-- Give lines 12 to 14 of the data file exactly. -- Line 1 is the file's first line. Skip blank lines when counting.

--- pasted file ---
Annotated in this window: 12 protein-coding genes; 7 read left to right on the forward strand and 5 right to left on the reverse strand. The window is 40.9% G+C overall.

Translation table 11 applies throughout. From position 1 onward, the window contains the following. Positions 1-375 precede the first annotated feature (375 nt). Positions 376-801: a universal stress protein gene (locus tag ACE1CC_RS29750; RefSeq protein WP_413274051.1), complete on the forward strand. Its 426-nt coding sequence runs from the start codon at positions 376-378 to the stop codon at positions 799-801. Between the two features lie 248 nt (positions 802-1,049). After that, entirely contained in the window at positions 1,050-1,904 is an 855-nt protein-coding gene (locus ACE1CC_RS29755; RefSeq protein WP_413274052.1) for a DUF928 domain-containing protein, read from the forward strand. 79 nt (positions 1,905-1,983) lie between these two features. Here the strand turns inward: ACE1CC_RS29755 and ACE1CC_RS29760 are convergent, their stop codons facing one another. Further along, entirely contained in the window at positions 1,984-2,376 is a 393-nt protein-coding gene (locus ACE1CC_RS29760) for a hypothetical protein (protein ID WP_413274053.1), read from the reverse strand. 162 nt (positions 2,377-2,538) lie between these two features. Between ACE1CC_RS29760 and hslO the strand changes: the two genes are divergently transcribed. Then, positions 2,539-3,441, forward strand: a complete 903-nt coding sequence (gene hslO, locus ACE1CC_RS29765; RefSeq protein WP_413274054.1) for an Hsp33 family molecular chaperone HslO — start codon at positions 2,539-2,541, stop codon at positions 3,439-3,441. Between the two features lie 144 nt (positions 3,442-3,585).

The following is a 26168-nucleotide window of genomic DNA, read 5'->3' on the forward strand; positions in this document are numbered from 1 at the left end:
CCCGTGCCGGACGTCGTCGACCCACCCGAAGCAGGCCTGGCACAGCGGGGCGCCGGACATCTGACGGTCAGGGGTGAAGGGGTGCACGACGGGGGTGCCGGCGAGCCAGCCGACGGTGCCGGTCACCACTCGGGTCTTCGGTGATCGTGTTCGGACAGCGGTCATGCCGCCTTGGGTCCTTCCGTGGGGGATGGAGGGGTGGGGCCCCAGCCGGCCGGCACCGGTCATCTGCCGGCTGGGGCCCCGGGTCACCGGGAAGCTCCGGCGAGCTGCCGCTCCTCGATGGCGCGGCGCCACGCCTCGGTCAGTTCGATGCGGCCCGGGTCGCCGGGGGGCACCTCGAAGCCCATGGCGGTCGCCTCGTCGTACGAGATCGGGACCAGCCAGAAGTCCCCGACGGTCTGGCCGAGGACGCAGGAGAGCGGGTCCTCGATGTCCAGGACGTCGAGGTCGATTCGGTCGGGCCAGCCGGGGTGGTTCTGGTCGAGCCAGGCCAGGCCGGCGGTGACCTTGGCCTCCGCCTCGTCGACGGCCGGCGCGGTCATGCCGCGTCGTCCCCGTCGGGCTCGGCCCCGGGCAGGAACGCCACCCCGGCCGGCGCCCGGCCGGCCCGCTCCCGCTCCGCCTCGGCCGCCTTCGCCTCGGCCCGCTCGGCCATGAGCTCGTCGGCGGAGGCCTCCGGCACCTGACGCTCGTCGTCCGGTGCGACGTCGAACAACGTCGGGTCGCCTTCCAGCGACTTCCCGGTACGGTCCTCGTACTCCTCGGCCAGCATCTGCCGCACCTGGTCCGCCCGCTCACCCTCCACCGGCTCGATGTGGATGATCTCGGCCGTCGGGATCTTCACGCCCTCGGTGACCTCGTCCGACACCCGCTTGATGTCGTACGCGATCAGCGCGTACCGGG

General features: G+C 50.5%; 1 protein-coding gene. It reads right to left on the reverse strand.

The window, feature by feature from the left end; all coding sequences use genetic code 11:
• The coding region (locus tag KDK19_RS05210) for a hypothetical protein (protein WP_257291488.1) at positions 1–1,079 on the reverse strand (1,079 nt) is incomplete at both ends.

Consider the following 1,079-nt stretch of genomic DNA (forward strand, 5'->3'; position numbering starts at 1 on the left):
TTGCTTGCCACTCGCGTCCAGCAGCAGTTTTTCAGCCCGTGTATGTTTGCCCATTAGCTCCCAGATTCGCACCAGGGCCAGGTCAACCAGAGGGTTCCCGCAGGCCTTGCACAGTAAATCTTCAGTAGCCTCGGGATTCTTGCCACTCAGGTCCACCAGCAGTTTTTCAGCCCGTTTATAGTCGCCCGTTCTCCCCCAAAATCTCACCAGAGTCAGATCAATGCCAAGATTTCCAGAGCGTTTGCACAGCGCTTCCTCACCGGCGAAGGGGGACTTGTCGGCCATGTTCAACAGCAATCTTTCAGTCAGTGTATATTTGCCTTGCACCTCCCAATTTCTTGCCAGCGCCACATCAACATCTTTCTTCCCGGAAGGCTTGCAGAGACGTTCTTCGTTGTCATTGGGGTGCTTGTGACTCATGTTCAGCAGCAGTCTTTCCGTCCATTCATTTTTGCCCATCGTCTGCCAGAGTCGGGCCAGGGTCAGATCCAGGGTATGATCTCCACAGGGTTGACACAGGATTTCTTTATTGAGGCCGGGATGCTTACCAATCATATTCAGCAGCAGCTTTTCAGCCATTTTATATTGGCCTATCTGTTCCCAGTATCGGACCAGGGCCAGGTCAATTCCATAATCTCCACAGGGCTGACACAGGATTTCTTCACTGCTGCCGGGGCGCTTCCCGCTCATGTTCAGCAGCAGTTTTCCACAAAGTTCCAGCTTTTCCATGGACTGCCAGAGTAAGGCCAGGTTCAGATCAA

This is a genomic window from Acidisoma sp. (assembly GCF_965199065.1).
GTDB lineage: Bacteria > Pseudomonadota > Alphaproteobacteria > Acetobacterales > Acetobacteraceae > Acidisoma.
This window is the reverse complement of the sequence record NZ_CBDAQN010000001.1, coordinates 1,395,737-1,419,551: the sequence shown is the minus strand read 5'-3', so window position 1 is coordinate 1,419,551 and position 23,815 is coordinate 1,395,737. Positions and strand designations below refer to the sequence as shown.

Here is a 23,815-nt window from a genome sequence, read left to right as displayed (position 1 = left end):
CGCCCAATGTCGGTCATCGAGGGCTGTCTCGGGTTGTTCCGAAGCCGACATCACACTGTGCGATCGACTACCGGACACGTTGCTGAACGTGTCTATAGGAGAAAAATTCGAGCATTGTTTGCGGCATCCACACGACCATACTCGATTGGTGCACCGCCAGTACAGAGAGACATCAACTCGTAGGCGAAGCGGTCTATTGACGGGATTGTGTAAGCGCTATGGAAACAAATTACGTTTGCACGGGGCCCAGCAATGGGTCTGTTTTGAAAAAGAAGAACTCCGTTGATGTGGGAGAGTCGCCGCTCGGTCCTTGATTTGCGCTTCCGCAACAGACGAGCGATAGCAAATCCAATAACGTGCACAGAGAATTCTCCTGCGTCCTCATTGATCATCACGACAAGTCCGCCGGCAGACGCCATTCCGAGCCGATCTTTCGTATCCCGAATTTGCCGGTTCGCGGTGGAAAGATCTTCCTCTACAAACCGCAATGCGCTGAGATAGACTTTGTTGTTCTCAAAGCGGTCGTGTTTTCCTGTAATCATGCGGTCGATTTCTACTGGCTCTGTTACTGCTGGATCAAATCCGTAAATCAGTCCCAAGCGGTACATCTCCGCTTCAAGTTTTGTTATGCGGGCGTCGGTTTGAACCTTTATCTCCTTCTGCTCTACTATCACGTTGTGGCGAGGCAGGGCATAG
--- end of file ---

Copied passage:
This window is the reverse complement of the sequence record NZ_CBDAQN010000001.1, coordinates 1,395,737-1,419,551: the sequence shown is the minus strand read 5'-3', so window position 1 is coordinate 1,419,551 and position 23,815 is coordinate 1,395,737. Positions and strand designations below refer to the sequence as shown.

Here is a 23,815-nt window from a genome sequence, read left to right as displayed (position 1 = left end):
CGCCCAATGTCGGTCATCGAGGGCTGTCTCGGGTTGTTCCGAAGCCGACATCACACTGTGCGATCGACTACCGGACACGTTGCTGAACGTGTCTATAGGAGAAAAATTCGAGCATTGTTTGCGGCATCCACACGACCATACTCGATTGGTGCACCGCCAGTACAGAGAGACATCAACTCGTAGGCGAAGCGGTCTATTGACGGGATTGTGTAAGCGCTATGGAAACAAATTACGTTTGCACGGGGCCCAGCAATGGGTCTGTTTTGAAAAAGAAGAACTCCGTTGATGTGGGAGAGTCGCCGCTCGGTCCTTGATTTGCGCTTCCGCAACAGACGAGCGATAGCAAATCCAATAACGTGCACAGAGAATTCTCCTGCGTCCTCATTGATCATCACGACAAGTCCGCCGGCAGACGCCATTCCGAGCCGATCTTTCGTATCCCGAATTTGCCGGTTCGCGGTGGAAAGATCTTCCTCTACAAACCGCAATGCGCTGAGATAGACTTTGTTGTTCTCAAAGCGGTCGTGTTTTCCTGTAATCATGCGGTCGATTTCTACTGGCTCTGTTACTGCTGGATCAAATCCGTAAATCAGTCCCAAGCGGTACATCTCCGCTTCAAGTTTTGTTATGCGGGCGTCGGTTTGAACCTTTATCTCCTTCTGCTCTACTATCACGTTGTGGCGAGGCAGGGCATAG